Zimbabwe Exemption Permit Holders: Consider Other Visa Options
May 12, 2023
With just two months remaining until the official end of the Zimbabwe Exemption Permit (ZEP), the importance of moving to available visa streams for those affected is paramount. Such a move would provide ZEP holders with much-needed peace of mind and pave the way for them to gain permanent residency when they reach the stage of eligibility.
It is noteworthy that the South African Immigration Act (Act No. 13 of 2002) was crafted with the realization that not all applicants may meet every requirement. As such, a provision for said applicants was made to apply for a waiver from requirements they will not be able to meet, submitted to the Minister of Home Affairs.
In brief, a waiver is a provision in terms of the law according to which a request can be made to the Minister to waive the applicability of certain regulation(s) pertinent to a visa. Although there is a prescribed form, a detailed motivation from the employer outlining the reasons for a specific waiver to be granted can be attached together with other set requirements, like a company profile. Despite the delays being experienced, the Minister has reiterated his determination to consider such applications if applicants show cause.
Most ZEP holders who do not have critical skills may fall under a category of applicants who could be required to apply for a waiver from certain requirements to qualify for a General Work Visa (GWV). For instance, a domestic worker may have to apply for a waiver that exempts them from the requirement of providing a certificate from the Department of Employment and Labour (DoEL) confirming a lack of South African citizens or permanent residents with skills to perform the work of a domestic worker. Another requirement from which a domestic worker may request to be waived is a “proof of qualifications” evaluation conducted by the South African Qualification Authority (SAQA), especially if an individual does not have them.
To bolster the likelihood of a labour certificate being waived, the individual’s employer may share details regarding the employee’s long-term status and/or personal life details, illustrating that a change in structure may disrupt their livelihood in some capacity. Thus far, approvals have been made for ZEP holders in a range of positions.
Available Visa Options
Once a waiver has been approved, an application can be made for any work-related visa. These visas may entail the following:
- General Work Visa (GWV). Issued to any foreign national who will be doing the work that cannot be filled by a South African citizen or permanent resident. It is valid for up to five years and is renewable. It also leads to permanent residency.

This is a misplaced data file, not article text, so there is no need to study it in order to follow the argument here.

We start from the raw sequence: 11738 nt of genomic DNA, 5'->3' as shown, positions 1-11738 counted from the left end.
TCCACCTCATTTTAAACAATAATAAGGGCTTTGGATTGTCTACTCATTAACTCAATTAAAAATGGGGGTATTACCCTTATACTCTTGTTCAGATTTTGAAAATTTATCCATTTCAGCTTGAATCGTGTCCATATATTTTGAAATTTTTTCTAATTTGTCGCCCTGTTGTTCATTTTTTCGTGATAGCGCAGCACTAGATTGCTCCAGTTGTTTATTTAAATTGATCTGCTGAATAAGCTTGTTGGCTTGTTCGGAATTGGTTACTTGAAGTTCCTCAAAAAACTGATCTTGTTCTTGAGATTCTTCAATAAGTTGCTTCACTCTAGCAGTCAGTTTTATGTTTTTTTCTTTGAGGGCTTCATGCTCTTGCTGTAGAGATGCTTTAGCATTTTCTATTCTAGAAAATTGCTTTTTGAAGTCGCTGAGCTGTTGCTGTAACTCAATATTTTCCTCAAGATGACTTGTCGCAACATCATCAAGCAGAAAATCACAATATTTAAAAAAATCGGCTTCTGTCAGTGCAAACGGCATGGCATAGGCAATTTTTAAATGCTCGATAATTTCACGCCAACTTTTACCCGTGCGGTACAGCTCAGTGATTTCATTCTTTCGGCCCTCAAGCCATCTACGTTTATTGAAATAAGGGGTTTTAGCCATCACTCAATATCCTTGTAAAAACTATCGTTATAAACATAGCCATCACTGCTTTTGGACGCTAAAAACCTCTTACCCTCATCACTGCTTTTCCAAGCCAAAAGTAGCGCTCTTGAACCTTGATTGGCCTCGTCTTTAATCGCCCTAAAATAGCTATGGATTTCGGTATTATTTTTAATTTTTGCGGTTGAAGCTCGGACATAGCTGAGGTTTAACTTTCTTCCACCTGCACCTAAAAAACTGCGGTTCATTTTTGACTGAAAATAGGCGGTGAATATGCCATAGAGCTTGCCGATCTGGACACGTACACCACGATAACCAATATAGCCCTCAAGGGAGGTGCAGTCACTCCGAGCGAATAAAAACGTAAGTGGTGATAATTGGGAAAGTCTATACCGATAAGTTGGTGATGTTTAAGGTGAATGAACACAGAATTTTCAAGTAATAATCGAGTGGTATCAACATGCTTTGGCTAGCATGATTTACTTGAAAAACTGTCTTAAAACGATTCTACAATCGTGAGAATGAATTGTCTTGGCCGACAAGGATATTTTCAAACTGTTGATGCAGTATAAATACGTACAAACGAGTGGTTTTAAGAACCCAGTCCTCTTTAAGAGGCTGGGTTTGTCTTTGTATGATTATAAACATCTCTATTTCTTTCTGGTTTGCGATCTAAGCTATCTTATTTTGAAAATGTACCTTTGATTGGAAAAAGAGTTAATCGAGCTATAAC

- Critical Skills Work Visa (CSWV). Issued for foreign nationals whose skills have been determined as critical for the economy. It is issued for up to five years, is renewable and leads to permanent residency.
- Section 11(6) Visa. Issued for spouses of South African citizens and permanent residency. Issued for up to three years, and the holder qualifies for permanent residency if they have been married for at least five years.
It is noteworthy that ZEP holders intending to study in the Republic may apply for a study visa. Holders of study visas are permitted to work at least 20 hours per week. However, they must be authorized by the Department accordingly. Spouses of South African citizens and permanent residents not intending to work may also apply for a relative visa. It is valid for two years and is renewable.
Consequences of Failing to Move to Available Visa Streams
Failing to move to other visa streams will have a negative impact on ZEP holders. Additionally, it is unclear which strategy the authorities will use in dealing with those ZEP holders. By law, any person who overstays in the country may be arrested and, on conviction, could be sentenced to a fine or imprisonment. After serving time, such a person would be deported to a country of origin.
It is important to note that for any person found to be illegal in the country, a court may make a judgement in favour of the Department for the employer to defray the cost of deportation. Generally, the authorities avoid this route, especially in cases where the person is too poor to afford travel costs. Additionally, those providing them with employment and housing may find themselves suffering consequences, as such an act is prohibited by law. As immigration enforcement continues to increase, it is possible that landlords and even employers may find themselves in legal trouble for aiding such individuals to stay illegally in the Republic.
The simplest (and most costly) option that the authorities may take is to arrest and then deport the individual. The act of deportation automatically renders such an individual prohibited, and they may only be permitted to enter after five years of absence in the country.
Fragomen teams are prepared to handle these situations, as we have deep experience with these applications and recommend applicants comply with the law to avoid finding themselves in negative situations. Additionally, Fragomen recommends (and is available as a resource for counsel) using credible, experienced providers to guide individuals throughout their immigration odysseys.
Need to know more?
For further information on moving to other visa options, please reach out to Senior Manager Johannes Tiba at [email protected].
This blog was published on 12 May 2023, and due to the circumstances, there are frequent changes. To keep up to date with all the latest updates on global immigration, please visit our dedicated COVID-19 site, subscribe to our alerts and follow us on LinkedIn, Twitter, Facebook and Instagram.
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